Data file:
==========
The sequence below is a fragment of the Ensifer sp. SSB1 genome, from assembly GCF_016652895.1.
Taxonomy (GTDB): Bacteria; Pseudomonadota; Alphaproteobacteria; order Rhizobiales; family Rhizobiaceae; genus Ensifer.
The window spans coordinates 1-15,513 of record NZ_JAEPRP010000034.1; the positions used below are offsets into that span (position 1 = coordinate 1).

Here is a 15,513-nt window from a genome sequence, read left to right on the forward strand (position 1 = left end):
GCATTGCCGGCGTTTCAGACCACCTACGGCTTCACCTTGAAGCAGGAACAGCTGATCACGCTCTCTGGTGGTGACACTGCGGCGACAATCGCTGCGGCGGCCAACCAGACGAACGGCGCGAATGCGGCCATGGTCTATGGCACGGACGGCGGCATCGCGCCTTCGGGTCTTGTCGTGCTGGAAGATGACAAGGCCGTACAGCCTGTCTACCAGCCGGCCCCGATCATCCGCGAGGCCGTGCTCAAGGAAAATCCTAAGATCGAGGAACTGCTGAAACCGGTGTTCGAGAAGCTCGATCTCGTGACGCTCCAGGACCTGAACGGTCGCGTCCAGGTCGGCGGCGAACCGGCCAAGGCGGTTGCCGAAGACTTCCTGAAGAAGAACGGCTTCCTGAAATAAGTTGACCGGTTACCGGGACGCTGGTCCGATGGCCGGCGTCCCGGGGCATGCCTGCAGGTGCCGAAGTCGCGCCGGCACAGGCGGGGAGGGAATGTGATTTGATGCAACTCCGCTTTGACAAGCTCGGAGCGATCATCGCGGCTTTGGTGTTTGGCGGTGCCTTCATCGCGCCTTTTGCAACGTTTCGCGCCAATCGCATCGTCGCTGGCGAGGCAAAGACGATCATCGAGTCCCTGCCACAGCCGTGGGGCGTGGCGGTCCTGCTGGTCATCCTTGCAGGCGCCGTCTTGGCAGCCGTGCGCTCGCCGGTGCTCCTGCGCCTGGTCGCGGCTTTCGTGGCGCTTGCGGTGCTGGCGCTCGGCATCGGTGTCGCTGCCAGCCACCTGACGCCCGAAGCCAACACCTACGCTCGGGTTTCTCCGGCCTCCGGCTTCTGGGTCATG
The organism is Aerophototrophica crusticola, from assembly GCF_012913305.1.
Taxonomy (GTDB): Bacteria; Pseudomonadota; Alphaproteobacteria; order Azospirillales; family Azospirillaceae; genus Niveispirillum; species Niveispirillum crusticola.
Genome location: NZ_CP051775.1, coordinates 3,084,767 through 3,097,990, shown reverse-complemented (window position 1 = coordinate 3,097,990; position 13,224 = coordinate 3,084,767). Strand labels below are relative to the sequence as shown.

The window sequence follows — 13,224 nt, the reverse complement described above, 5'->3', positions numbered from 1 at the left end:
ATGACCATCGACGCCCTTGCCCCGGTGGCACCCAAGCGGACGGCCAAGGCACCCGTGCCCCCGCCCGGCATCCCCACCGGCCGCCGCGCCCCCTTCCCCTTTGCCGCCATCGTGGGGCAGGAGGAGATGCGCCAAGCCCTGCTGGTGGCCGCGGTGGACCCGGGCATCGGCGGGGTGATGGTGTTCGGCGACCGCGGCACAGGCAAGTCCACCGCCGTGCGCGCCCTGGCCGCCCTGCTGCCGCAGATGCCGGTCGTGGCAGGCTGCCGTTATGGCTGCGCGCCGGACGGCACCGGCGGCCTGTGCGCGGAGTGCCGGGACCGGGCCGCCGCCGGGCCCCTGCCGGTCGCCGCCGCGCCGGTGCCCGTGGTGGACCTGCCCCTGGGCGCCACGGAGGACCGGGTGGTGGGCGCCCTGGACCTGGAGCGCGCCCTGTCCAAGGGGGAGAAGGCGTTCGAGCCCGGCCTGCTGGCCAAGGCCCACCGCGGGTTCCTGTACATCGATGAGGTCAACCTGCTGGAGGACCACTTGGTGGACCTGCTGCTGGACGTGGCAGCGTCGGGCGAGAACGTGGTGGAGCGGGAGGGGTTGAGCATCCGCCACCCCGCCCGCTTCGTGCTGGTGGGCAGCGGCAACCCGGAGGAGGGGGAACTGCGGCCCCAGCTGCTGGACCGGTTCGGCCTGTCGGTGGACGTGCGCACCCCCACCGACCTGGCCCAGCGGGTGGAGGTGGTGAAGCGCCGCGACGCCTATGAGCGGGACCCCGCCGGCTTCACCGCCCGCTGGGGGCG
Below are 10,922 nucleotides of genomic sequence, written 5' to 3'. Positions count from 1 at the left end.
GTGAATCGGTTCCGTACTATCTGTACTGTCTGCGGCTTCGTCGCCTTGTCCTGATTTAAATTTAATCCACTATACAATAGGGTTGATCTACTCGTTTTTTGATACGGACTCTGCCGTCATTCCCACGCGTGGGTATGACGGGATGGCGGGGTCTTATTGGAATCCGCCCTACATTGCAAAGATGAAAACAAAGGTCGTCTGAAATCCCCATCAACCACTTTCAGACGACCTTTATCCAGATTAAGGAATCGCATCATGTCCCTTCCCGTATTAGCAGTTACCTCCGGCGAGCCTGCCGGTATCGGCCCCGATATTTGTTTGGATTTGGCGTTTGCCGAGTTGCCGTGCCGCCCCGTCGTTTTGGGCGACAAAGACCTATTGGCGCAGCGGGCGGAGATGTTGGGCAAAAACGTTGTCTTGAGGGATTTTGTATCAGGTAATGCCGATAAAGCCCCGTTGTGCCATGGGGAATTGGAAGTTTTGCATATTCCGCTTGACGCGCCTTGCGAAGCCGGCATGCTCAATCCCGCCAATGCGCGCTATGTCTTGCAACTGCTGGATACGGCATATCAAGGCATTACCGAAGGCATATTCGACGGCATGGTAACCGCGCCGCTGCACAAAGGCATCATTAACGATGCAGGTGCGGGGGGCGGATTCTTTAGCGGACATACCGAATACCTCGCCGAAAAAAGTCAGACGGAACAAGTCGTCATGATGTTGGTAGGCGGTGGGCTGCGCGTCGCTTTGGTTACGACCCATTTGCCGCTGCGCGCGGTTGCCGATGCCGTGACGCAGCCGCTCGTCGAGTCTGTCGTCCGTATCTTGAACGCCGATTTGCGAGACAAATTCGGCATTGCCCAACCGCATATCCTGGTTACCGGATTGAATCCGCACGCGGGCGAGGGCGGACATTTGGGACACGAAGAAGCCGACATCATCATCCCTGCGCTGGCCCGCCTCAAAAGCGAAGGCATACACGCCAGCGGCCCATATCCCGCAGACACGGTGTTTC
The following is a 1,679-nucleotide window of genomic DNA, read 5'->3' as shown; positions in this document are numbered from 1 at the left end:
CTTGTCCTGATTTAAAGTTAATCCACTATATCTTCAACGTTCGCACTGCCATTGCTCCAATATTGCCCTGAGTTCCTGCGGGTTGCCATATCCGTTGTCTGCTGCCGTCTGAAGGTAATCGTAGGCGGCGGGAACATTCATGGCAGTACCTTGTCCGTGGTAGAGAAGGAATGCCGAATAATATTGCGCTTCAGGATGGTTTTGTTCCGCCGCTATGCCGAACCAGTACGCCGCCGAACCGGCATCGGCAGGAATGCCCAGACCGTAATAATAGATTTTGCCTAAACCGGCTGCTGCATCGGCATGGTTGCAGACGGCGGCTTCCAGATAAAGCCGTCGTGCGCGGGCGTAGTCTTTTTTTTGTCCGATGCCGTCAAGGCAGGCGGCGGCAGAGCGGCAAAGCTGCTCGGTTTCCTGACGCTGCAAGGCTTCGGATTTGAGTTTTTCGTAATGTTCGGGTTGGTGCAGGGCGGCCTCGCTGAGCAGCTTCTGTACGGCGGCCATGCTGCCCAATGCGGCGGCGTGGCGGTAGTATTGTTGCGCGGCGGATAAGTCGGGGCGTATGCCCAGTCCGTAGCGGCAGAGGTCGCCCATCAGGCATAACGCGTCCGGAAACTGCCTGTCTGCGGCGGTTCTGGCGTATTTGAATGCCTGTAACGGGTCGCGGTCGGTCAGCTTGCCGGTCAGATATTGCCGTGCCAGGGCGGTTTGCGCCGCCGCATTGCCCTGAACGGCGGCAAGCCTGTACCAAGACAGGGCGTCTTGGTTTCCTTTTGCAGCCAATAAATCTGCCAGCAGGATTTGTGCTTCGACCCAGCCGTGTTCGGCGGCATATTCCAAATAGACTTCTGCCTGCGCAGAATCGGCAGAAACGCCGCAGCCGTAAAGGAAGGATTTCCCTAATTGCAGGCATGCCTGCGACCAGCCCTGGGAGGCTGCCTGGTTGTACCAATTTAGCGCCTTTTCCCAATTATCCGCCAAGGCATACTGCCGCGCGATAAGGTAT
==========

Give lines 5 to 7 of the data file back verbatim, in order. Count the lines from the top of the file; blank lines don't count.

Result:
GCATTGCCGGCGTTTCAGACCACCTACGGCTTCACCTTGAAGCAGGAACAGCTGATCACGCTCTCTGGTGGTGACACTGCGGCGACAATCGCTGCGGCGGCCAACCAGACGAACGGCGCGAATGCGGCCATGGTCTATGGCACGGACGGCGGCATCGCGCCTTCGGGTCTTGTCGTGCTGGAAGATGACAAGGCCGTACAGCCTGTCTACCAGCCGGCCCCGATCATCCGCGAGGCCGTGCTCAAGGAAAATCCTAAGATCGAGGAACTGCTGAAACCGGTGTTCGAGAAGCTCGATCTCGTGACGCTCCAGGACCTGAACGGTCGCGTCCAGGTCGGCGGCGAACCGGCCAAGGCGGTTGCCGAAGACTTCCTGAAGAAGAACGGCTTCCTGAAATAAGTTGACCGGTTACCGGGACGCTGGTCCGATGGCCGGCGTCCCGGGGCATGCCTGCAGGTGCCGAAGTCGCGCCGGCACAGGCGGGGAGGGAATGTGATTTGATGCAACTCCGCTTTGACAAGCTCGGAGCGATCATCGCGGCTTTGGTGTTTGGCGGTGCCTTCATCGCGCCTTTTGCAACGTTTCGCGCCAATCGCATCGTCGCTGGCGAGGCAAAGACGATCATCGAGTCCCTGCCACAGCCGTGGGGCGTGGCGGTCCTGCTGGTCATCCTTGCAGGCGCCGTCTTGGCAGCCGTGCGCTCGCCGGTGCTCCTGCGCCTGGTCGCGGCTTTCGTGGCGCTTGCGGTGCTGGCGCTCGGCATCGGTGTCGCTGCCAGCCACCTGACGCCCGAAGCCAACACCTACGCTCGGGTTTCTCCGGCCTCCGGCTTCTGGGTCATG
The organism is Aerophototrophica crusticola, from assembly GCF_012913305.1.
Taxonomy (GTDB): Bacteria; Pseudomonadota; Alphaproteobacteria; order Azospirillales; family Azospirillaceae; genus Niveispirillum; species Niveispirillum crusticola.